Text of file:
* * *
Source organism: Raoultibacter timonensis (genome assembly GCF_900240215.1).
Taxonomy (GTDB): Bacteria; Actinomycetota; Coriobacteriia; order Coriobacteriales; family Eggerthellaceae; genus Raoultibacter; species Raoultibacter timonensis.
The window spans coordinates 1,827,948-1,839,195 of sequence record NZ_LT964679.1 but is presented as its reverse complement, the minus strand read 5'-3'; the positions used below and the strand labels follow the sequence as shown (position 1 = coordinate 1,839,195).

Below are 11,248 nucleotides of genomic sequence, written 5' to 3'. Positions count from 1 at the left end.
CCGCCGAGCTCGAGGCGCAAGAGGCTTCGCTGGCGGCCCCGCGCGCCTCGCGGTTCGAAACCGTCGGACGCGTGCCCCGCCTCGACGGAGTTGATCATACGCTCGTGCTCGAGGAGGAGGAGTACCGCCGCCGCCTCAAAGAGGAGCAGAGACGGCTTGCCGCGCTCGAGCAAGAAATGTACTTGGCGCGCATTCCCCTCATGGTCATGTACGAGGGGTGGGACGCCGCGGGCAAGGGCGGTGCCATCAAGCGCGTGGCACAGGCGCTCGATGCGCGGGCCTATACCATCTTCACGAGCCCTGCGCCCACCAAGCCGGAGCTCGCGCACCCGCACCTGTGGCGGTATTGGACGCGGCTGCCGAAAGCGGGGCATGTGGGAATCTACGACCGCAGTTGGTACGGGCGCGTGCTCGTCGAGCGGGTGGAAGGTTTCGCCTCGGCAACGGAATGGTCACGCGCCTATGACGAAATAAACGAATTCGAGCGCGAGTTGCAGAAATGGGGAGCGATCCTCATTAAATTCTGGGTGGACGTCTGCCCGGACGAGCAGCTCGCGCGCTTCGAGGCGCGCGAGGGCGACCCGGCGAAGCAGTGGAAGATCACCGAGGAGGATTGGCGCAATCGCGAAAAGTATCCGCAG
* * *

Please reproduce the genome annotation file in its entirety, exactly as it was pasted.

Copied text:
Source organism: Raoultibacter timonensis (genome assembly GCF_900240215.1).
Taxonomy (GTDB): Bacteria; Actinomycetota; Coriobacteriia; order Coriobacteriales; family Eggerthellaceae; genus Raoultibacter; species Raoultibacter timonensis.
The window spans coordinates 1,827,948-1,839,195 of sequence record NZ_LT964679.1 but is presented as its reverse complement, the minus strand read 5'-3'; the positions used below and the strand labels follow the sequence as shown (position 1 = coordinate 1,839,195).

Below are 11,248 nucleotides of genomic sequence, written 5' to 3'. Positions count from 1 at the left end.
CCGCCGAGCTCGAGGCGCAAGAGGCTTCGCTGGCGGCCCCGCGCGCCTCGCGGTTCGAAACCGTCGGACGCGTGCCCCGCCTCGACGGAGTTGATCATACGCTCGTGCTCGAGGAGGAGGAGTACCGCCGCCGCCTCAAAGAGGAGCAGAGACGGCTTGCCGCGCTCGAGCAAGAAATGTACTTGGCGCGCATTCCCCTCATGGTCATGTACGAGGGGTGGGACGCCGCGGGCAAGGGCGGTGCCATCAAGCGCGTGGCACAGGCGCTCGATGCGCGGGCCTATACCATCTTCACGAGCCCTGCGCCCACCAAGCCGGAGCTCGCGCACCCGCACCTGTGGCGGTATTGGACGCGGCTGCCGAAAGCGGGGCATGTGGGAATCTACGACCGCAGTTGGTACGGGCGCGTGCTCGTCGAGCGGGTGGAAGGTTTCGCCTCGGCAACGGAATGGTCACGCGCCTATGACGAAATAAACGAATTCGAGCGCGAGTTGCAGAAATGGGGAGCGATCCTCATTAAATTCTGGGTGGACGTCTGCCCGGACGAGCAGCTCGCGCGCTTCGAGGCGCGCGAGGGCGACCCGGCGAAGCAGTGGAAGATCACCGAGGAGGATTGGCGCAATCGCGAAAAGTATCCGCAG